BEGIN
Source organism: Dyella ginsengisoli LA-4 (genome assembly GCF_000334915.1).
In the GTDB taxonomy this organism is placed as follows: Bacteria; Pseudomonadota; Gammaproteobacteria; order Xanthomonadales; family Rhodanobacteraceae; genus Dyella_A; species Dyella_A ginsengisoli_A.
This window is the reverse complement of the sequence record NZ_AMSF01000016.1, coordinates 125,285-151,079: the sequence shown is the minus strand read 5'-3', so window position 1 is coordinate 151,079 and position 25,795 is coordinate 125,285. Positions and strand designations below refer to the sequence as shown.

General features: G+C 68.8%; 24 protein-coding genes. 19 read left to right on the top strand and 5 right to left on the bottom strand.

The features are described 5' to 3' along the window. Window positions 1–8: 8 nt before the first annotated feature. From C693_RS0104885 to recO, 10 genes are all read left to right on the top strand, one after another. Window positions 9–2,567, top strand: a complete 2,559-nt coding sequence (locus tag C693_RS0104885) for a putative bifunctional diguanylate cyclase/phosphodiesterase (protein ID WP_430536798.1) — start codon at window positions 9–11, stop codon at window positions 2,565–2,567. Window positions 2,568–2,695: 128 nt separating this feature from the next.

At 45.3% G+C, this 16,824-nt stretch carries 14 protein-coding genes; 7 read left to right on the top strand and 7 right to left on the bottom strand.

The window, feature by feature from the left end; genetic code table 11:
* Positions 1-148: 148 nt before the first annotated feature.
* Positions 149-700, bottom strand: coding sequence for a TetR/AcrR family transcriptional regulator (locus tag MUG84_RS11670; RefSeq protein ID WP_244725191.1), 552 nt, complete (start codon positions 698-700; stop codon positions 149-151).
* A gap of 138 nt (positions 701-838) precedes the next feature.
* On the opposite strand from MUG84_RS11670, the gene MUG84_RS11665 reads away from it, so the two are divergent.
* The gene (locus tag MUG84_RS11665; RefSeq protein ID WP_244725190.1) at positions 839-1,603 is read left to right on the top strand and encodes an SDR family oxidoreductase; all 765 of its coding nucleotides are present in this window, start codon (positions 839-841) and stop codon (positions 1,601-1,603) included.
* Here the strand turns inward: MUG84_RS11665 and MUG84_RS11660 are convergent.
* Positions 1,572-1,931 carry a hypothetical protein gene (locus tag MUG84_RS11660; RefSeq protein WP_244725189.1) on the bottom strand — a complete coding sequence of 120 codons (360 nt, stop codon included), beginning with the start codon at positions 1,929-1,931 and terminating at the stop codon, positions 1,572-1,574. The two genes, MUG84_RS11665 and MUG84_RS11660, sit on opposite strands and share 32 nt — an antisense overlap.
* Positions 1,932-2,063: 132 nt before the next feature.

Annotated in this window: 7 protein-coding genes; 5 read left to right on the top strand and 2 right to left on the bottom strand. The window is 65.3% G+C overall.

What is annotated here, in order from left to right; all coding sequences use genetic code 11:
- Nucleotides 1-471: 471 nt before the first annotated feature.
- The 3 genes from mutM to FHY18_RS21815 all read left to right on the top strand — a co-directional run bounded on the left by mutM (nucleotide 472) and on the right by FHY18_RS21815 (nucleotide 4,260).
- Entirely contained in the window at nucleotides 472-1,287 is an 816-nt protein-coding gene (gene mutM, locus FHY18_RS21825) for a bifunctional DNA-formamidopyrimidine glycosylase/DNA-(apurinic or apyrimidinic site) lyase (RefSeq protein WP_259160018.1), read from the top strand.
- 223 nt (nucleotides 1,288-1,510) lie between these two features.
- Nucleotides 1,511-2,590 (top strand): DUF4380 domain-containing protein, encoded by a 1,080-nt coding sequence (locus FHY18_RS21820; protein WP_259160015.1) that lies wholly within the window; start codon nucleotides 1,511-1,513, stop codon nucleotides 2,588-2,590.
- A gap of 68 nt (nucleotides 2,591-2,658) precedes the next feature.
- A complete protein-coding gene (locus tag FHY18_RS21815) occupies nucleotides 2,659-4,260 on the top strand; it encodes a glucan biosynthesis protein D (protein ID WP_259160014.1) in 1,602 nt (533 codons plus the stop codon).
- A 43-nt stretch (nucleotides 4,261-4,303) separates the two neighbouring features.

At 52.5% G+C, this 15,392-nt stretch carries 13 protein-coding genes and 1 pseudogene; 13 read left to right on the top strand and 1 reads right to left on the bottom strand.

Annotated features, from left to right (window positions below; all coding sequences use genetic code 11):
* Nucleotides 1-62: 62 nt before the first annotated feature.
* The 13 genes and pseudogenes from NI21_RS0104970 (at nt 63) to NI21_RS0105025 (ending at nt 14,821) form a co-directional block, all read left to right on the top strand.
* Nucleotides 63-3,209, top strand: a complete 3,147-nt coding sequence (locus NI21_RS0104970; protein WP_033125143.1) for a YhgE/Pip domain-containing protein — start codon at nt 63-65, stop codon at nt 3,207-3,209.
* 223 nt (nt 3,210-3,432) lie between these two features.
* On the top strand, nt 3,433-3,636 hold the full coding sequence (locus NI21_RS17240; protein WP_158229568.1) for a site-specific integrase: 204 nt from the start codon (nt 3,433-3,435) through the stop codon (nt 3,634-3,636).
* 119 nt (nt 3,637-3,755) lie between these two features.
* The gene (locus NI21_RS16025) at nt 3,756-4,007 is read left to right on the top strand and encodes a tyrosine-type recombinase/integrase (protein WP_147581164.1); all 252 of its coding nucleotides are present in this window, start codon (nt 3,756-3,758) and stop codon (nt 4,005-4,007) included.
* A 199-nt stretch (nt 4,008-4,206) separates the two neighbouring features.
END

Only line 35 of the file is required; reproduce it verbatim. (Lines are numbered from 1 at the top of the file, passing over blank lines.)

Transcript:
* A 199-nt stretch (nt 4,008-4,206) separates the two neighbouring features.